Pages 90-120 are when you really need to be wrapping things up. This is nothing to do with short attention spans and more to do with pacing. You gear the audience up for the dénouement and then keep them hanging on for another hour, they’ll hate you like I hate George Lucas for making Star Wars Episode I.
Also, if the links between your scenes seem inexplicable and arbitrary, “now let’s go to the pyramids!”, you’ll lose your audience. An audience confused is not an audience entertained, and suspension of disbelief only works if you rigidly adhere to the rules that your own universe creates.
Right, finally, the least important thing: dialogue. By the time your film gets made, every line will be changed, switched or rewritten by the powers that be anyway so it’s no big sweat.
That being said, silent protagonists are a tough sell, and while actions speak louder than words in real life, it’s a lot easier in the world of movies to make your characters sympathetic by having them express their desires through words rather than the medium of dance.
You should also ensure that when you read an individual line, you can (usually) work out which of your characters said it. Base each of your character’s reactions, speech patterns and slang on people you know, it’ll make it easier for you to differentiate. In general keep exposition to a bare minimum: nobody likes a lecture. If you’ve got something complicated to explain, try hiding it in a car-chase. Or use The West Wing’s “walk with me” shtick.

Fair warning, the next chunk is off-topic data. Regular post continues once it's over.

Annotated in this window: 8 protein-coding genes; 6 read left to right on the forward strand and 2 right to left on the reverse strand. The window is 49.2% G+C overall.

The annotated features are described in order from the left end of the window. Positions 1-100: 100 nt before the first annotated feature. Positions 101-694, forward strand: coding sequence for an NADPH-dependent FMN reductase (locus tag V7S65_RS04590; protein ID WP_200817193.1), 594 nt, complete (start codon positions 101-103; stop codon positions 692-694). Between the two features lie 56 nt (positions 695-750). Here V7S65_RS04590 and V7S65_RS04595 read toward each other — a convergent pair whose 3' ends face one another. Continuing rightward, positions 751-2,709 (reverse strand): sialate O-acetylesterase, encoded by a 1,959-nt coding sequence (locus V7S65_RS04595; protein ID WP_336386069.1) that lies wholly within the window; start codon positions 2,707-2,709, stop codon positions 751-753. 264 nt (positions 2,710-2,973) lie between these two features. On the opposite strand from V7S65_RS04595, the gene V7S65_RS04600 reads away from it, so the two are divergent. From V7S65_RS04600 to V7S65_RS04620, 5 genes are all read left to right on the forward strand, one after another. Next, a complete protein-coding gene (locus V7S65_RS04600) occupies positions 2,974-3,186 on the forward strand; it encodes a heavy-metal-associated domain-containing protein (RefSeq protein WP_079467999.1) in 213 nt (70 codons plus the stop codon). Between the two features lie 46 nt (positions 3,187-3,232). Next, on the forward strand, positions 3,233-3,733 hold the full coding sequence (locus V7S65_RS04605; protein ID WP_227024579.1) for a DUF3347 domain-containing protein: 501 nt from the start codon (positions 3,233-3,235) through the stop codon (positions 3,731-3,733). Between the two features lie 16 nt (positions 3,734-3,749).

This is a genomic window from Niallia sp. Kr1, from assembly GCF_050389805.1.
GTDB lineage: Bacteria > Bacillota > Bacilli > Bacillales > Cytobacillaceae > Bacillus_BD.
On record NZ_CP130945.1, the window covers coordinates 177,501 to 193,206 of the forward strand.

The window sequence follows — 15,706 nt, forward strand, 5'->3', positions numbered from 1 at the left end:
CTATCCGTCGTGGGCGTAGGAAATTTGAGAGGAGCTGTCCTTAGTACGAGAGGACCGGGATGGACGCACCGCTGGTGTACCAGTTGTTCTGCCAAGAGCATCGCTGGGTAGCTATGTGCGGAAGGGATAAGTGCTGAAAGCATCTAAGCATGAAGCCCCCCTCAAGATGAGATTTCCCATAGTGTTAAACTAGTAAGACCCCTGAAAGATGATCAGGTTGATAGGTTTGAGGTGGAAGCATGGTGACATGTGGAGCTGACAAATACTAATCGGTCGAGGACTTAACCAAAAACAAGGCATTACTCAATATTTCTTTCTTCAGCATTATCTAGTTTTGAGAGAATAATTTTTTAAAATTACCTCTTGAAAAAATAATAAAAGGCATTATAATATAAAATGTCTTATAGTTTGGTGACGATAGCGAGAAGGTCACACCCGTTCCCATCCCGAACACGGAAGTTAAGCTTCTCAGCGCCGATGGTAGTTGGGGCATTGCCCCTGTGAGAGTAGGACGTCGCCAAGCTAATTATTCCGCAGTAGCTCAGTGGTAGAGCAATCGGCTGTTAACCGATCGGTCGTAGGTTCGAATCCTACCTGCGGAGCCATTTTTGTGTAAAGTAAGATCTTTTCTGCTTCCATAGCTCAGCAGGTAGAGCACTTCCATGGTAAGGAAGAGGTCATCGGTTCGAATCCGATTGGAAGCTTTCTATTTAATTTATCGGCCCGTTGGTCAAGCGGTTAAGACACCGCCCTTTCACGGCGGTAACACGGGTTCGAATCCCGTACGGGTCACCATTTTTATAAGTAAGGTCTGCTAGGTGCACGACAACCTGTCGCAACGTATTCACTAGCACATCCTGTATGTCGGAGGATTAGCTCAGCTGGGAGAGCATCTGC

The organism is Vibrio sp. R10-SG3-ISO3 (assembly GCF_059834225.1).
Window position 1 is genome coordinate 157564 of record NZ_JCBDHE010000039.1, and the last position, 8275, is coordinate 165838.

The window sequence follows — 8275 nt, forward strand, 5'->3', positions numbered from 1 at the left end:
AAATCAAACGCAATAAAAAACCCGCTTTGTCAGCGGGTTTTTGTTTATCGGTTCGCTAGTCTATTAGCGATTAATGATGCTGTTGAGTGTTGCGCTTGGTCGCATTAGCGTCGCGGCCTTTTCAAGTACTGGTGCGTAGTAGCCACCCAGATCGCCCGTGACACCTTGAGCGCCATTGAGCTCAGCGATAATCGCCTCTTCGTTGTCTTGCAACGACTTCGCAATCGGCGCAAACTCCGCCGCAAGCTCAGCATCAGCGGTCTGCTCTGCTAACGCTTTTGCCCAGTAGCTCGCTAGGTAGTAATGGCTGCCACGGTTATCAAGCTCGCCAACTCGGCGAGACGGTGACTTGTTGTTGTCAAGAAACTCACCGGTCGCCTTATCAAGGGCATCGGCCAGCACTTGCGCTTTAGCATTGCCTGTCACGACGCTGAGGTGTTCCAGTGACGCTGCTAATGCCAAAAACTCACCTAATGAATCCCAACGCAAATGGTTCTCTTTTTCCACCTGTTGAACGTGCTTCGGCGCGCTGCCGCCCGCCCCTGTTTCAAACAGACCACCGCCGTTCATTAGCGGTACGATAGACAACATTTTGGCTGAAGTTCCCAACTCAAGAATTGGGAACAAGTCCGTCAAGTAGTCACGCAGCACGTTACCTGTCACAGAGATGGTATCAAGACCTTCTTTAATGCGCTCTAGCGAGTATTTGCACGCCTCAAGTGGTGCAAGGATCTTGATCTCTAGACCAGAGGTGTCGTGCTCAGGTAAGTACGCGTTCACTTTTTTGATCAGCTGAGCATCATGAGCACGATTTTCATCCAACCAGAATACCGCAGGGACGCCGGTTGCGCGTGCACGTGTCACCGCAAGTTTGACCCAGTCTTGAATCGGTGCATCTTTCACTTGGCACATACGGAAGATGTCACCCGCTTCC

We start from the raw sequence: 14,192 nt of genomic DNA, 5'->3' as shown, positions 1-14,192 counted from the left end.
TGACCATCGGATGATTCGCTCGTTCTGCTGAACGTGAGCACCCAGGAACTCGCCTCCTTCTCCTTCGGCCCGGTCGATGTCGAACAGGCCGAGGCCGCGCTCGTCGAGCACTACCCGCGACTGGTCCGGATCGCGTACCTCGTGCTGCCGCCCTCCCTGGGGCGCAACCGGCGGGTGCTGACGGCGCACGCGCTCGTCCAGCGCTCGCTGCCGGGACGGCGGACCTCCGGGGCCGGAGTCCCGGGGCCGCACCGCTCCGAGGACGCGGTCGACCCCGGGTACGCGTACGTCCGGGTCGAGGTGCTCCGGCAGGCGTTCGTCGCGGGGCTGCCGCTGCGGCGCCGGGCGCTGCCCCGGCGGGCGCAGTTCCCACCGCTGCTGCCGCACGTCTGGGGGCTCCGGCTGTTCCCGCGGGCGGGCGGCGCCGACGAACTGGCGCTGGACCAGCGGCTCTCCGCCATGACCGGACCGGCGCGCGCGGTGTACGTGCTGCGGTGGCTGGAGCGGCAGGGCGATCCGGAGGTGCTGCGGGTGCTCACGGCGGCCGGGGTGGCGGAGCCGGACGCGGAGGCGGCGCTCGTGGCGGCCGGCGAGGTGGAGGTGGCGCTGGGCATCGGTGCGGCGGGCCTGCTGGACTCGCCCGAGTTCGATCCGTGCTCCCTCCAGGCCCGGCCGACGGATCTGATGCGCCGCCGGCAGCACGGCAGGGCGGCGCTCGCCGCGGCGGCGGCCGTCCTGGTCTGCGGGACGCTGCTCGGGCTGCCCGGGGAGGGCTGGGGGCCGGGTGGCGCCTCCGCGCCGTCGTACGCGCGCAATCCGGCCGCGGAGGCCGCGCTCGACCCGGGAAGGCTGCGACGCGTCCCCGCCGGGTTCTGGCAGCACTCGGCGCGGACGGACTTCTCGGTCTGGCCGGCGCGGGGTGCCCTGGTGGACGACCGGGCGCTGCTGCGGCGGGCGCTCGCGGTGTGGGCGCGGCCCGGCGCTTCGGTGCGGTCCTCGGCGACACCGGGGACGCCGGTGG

Now go back over the script and take out the first and last lines of each scene. Repeat until you cannot remove any more dialogue and have each scene still make sense.
Don’t waste words, you haven’t got the luxury. Everything said should move the plot forward or tell us something about your characters. In each scene, the action should arrive late and get out early.
Print out hard copies (a waste of paper I know, but it’s MUCH easier to get people to read, even if they do own a frikkin’ iPad) and distribute to your friends, family, mortal enemies, people in the street etc. Give them a questionnaire to fill out asking them mainly about three things: places they got bored, places they got confused and character actions they didn’t understand (or didn’t believe). Don’t just ask them if they think it’s any good… everyone invariably say yes as they won’t want to offend your precious sensibilities.
With all this feedback buzzing around your cranium, go to bed. Put a pad and a pen with a light on it on the side. Lie down, close your eyes and run through the script in your head like you’re watching the film. You’ll think of new connections, you’ll think of different ways of doing stuff, you’ll find characters that you can dump, scenes you can do without and ways of simply doing it better.
Then rewrite, rewrite and rewrite.
When you’ve absolutely, totally, utterly and completely finished rewriting, rewrite it again.
Now set it in space, add some more robots/zombies/dinosaurs and you’re done.